/* A2.2: for i from 0 to M-1 do */
Fisher_Yates_shuffle (...)
    for(i=0; i<M; i++) {
        /* A2.3: generate random natural number X from {i,...,N-1} */
        j = Next_Uniform_Int(...);
        /* A2.4: interchange PERMUT_BUF[i] and PERMUT_BUF[X] */
        tmp = PERMUT_BUF[i];
        PERMUT_BUF[i] = PERMUT_BUF[j];
        PERMUT_BUF[j] = tmp;

Each iteration of the loop A2.2 works as a real lottery step: it extracts a random item X from the bin with remaining items PERMUT_BUF[i], ..., PERMUT_BUF[N] and puts the item X at the end of the results row PERMUT_BUF[1],...,PERMUT_BUF[i]. The algorithm is partial because it does not generate the full permutation of length N, but only a part of length M.


Unlike the pseudocode that describes the algorithm, the program uses zero-based arrays.


In step A2.3, the program calls the Next_Uniform_Int function to generate the next random integer X, uniform on {i, ..., N-1} (see the source code for details). To exploit the full power of vectorized RNGs from oneMKL, but to minimize vectorization overheads, the generator must generate a sufficiently large vector D_UNIFORM01_BUF of size RNGBUFSIZE that fits the L1 cache. Each thread uses its own buffer D_UNIFORM01_BUF and the index D_UNIFORM01_IDX pointing to after the last used random number from that buffer. In the first call to Next_Uniform_Int function (or in the case all random numbers from the buffer have been used), the full buffer of random numbers is regenerated again by calling the vdRngUniform function with the length RNGBUFSIZE and the index D_UNIFORM01_IDX set to zero (earlier in the program):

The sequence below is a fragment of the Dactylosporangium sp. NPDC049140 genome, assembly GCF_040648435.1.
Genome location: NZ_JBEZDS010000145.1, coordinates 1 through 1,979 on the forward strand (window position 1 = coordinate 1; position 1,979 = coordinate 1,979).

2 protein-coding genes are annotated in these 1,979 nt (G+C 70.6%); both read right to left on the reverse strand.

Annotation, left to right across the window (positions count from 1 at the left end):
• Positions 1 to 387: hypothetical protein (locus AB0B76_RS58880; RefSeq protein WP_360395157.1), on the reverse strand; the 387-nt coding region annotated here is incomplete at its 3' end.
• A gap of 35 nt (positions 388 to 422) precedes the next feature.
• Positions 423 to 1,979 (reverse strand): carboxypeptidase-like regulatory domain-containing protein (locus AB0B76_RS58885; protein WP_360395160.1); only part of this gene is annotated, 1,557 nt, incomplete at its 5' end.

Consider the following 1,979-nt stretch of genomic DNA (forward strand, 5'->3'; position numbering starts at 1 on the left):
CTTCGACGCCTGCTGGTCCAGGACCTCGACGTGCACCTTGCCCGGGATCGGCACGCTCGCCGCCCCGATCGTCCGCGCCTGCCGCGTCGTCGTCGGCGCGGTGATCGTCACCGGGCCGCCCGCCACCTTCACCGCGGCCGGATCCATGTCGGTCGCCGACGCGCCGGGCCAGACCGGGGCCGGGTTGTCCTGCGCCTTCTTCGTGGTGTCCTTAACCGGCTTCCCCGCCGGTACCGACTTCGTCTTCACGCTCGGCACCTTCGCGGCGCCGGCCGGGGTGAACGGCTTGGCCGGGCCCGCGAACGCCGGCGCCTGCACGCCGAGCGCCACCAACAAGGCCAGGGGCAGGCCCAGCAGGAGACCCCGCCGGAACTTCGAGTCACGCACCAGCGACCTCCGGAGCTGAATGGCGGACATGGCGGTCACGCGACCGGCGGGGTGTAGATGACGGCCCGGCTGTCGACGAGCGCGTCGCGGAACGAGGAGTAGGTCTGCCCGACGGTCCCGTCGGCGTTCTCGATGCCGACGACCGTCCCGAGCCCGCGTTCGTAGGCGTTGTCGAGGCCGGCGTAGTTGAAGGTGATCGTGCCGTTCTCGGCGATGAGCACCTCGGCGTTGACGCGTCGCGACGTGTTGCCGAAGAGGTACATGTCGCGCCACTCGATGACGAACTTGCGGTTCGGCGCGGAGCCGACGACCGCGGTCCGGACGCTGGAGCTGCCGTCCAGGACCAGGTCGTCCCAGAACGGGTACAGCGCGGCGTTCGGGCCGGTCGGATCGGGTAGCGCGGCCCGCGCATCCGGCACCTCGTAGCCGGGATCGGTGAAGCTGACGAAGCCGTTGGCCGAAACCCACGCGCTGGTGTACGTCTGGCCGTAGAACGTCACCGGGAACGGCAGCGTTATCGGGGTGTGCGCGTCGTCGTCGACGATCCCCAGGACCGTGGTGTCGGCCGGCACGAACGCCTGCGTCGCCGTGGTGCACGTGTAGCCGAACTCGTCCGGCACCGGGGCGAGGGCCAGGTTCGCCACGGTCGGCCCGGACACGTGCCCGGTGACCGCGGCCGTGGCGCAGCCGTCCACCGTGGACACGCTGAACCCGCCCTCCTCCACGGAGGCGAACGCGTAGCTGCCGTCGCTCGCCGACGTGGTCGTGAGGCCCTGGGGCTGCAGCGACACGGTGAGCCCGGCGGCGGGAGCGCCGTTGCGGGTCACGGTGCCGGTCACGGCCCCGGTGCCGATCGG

vdRngUniform( ... RNGBUFSIZE, D_UNIFORM01_BUF ... );

Because oneMKL only provides generators of random values with the same distribution, but step A2.3 requires random integers on different intervals, the buffer is filled with double-precision random numbers uniformly distributed on [0;1) and then, in the Integer scaling step, these double-precision values are converted to fit the needed integer intervals:

number 0   distributed on {0,...,N-1}   = 0   + {0,...,N-1}
number 1   distributed on {1,...,N-1}   = 1   + {0,...,N-2}


number M-1 distributed on {M-1,...,N-1} = M-1 + {0,...,N-M}

(then repeat previous M steps)

number M     distributed on: see (0)
number M+1   distributed on: see (1)


number 2*M-1 distributed on: see (M-1)
(then again repeat previous M steps)

and so on

Integer scaling

/* Integer scaling step */
        I_RNG_BUF[i*M+k] =
            k + (unsigned int)(D_UNIFORM01_BUF[i*M+k] * (double)(N-k));

Here RNGBUFSIZE is a multiple of M.

See [SRSWOR] for performance notes related to this code.

Routines Used



Creates and initializes an RNG stream.


Generates double-precision numbers uniformly distributed over the interval [0;1).


Deletes an RNG stream.


Allocates memory buffers aligned on 64-byte boundaries for the results and population.


Frees memory allocated by mkl_malloc.


Product and Performance Information

Performance varies by use, configuration and other factors. Learn more at

Notice revision #20201201